Having a C-section increases survival rates for babies in breech.

By Paige Fowler

While only 4 percent of babies are in the breech position—buttocks or feet-first instead of head-down—at term, the decision about whether to deliver these babies vaginally or via planned C-section is a hot-button international topic. In the United States, C-sections are performed for the majority of breech deliveries—and a 2014 study out of ACTA Obstetricia et Gynecologica supports this approach.

Dutch researchers evaluated the outcomes of more than 58,000 women who had term breech deliveries. They found a 10-fold increase in neonatal mortality in breech babies delivered vaginally compared to those delivered by elective C-section. (Researchers found a death rate of 1.6 per 1,000 babies delivered with a planned vaginal breech birth. There were no deaths in the C-section group.)

This isn't the first study to find improved outcomes among breech babies delivered via C-section. In 2000, a study known as the Term Breech Trial (TBT) found significantly fewer newborn deaths among breech babies who were delivered via planned C-section compared to those who were delivered vaginally.

The impact the TBT has had on the delivery of full-term singleton breech babies can't be understated: In the U.S., the C-section rate for breech deliveries increased from about 84 percent before the TBT to nearly 87 percent after its publication.

It also changed how American doctors are trained. Since the TBT, "there's an entire generation of Ob-Gyns who aren't practicing in a day when planned vaginal delivery is an acceptable approach for term breech babies," says Alison G. Cahill, M.D., Chief of the Division of Maternal-Fetal Medicine at the Washington University in St. Louis School of Medicine. "So they haven't been trained how to do them." The American College of Obstetrics and Gynecology's Committee Opinion on Mode of Term Singleton Breech Delivery highlights this reality: "Cesarean delivery will be the preferred mode of delivery for most physicians because of the diminishing expertise in vaginal breech delivery," the statement says.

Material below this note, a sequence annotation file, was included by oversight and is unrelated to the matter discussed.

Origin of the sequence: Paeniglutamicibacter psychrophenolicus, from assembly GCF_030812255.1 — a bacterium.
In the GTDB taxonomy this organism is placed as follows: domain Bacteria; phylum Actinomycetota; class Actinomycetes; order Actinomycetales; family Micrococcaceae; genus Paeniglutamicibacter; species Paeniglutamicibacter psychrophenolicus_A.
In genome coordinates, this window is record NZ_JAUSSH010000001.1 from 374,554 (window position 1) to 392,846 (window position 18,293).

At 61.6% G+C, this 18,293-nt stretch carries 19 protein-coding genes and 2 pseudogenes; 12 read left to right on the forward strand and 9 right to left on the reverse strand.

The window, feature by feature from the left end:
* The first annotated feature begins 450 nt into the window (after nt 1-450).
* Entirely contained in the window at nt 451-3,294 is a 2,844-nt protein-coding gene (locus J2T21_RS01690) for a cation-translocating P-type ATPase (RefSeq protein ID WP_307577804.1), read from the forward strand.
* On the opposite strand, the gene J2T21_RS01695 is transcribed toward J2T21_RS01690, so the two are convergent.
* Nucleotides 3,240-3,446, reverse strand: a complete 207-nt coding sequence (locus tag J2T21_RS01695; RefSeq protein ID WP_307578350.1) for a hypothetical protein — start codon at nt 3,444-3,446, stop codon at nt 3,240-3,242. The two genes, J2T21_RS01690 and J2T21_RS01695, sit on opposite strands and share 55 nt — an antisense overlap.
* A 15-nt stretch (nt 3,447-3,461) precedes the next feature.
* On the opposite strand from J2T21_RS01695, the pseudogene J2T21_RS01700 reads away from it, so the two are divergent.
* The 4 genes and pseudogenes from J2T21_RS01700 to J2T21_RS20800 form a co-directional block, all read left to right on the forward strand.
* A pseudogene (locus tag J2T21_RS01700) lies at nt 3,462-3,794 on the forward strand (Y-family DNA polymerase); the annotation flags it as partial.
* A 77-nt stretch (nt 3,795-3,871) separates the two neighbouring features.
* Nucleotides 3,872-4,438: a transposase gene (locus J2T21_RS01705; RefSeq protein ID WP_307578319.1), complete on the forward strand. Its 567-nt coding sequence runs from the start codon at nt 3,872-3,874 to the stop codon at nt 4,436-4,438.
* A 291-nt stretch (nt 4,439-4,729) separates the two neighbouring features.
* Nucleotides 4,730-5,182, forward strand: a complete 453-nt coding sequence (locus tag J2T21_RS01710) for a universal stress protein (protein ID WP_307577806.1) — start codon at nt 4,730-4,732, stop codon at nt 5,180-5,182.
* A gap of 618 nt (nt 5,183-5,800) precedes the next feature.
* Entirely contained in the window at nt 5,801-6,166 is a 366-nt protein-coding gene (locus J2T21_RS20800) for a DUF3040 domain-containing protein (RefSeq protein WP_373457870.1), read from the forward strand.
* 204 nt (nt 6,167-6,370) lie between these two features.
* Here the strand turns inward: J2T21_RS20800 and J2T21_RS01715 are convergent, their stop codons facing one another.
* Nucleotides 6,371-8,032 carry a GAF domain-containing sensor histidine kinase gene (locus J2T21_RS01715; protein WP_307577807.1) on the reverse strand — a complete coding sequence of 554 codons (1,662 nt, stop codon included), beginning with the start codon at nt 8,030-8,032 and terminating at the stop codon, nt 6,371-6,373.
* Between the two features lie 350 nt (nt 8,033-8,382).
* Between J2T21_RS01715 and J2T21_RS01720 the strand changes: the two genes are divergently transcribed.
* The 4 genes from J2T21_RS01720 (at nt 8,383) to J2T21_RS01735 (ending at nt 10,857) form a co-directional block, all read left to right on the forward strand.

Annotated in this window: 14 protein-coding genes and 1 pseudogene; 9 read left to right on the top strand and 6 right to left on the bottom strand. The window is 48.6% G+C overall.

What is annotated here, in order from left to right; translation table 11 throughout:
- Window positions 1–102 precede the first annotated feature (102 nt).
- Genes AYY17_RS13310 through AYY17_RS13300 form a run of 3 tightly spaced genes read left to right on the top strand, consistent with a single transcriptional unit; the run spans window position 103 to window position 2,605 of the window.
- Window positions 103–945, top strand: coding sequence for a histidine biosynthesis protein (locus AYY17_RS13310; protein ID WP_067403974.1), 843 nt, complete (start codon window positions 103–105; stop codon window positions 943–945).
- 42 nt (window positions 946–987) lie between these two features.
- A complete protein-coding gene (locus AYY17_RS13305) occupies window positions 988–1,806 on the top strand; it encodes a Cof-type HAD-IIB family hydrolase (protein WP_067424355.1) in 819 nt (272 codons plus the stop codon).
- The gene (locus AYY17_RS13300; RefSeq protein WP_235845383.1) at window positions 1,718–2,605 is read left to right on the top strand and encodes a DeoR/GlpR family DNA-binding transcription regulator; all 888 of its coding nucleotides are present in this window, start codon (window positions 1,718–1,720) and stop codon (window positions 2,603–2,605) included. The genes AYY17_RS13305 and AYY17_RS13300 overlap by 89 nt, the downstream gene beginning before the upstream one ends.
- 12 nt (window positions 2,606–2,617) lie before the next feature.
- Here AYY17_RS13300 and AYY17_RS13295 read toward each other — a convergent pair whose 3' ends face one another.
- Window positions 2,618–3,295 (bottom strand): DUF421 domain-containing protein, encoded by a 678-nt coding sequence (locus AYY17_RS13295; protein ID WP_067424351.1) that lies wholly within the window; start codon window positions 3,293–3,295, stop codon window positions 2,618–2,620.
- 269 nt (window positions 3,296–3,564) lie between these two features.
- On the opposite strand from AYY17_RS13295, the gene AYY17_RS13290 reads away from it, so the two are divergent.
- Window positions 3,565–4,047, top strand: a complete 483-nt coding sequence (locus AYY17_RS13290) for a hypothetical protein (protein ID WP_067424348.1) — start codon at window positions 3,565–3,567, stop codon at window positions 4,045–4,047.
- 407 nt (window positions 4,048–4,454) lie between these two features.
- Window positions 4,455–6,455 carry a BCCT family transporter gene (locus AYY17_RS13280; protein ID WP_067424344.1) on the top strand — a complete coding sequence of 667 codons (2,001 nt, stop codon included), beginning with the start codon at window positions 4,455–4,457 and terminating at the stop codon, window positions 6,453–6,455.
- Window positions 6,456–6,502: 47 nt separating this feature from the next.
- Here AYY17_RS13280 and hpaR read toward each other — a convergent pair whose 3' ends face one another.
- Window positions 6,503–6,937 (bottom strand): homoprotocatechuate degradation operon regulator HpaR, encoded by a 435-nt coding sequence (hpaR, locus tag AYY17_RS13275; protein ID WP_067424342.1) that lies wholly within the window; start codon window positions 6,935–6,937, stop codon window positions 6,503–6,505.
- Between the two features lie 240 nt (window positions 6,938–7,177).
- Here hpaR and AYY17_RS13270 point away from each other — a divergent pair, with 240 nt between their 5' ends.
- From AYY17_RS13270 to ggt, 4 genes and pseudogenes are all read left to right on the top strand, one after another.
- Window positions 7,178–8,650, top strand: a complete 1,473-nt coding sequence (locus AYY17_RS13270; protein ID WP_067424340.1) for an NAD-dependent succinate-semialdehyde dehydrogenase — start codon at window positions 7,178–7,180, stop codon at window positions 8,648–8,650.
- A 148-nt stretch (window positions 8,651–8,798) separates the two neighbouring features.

While the TBT had a significant influence on breech deliveries in the U.S. and many other countries, it didn't affect the standard of care as drastically in the Netherlands. (Read more about the TBT here: Turn, Baby, Turn.) This enabled researchers to collect substantial data on both vaginal and C-section outcomes for term breech deliveries for the new study.

"This new study provides further evidence that C-sections for breech babies have better outcomes than planned vaginal deliveries," says Dr. Cahill.

Of course, C-sections aren't without substantial risks, too. If you're at term, and your baby is breech, discuss these options with your doctor to determine the best approach for you and your baby:

  1. An external cephalic version. This procedure involves lifting and turning your baby from the outside. It's only tried if you're at least 36 weeks pregnant—if it's performed before then, the baby could change position again or need to be delivered too early. Although unlikely, the procedure can stimulate labor.

  2. Waiting it out. "If you don't attempt a version, there's a small chance your baby might flip itself to the head-down position by the time you're in labor," Dr. Cahill says.

  3. Scheduling a C-section. The TBT suggests performing a C-section at 39 weeks if your baby is in the breech position, says Dr. Cahill. (In general, C-sections that are unplanned or performed after you're already in labor have more risks than scheduled C-sections, she explains.)



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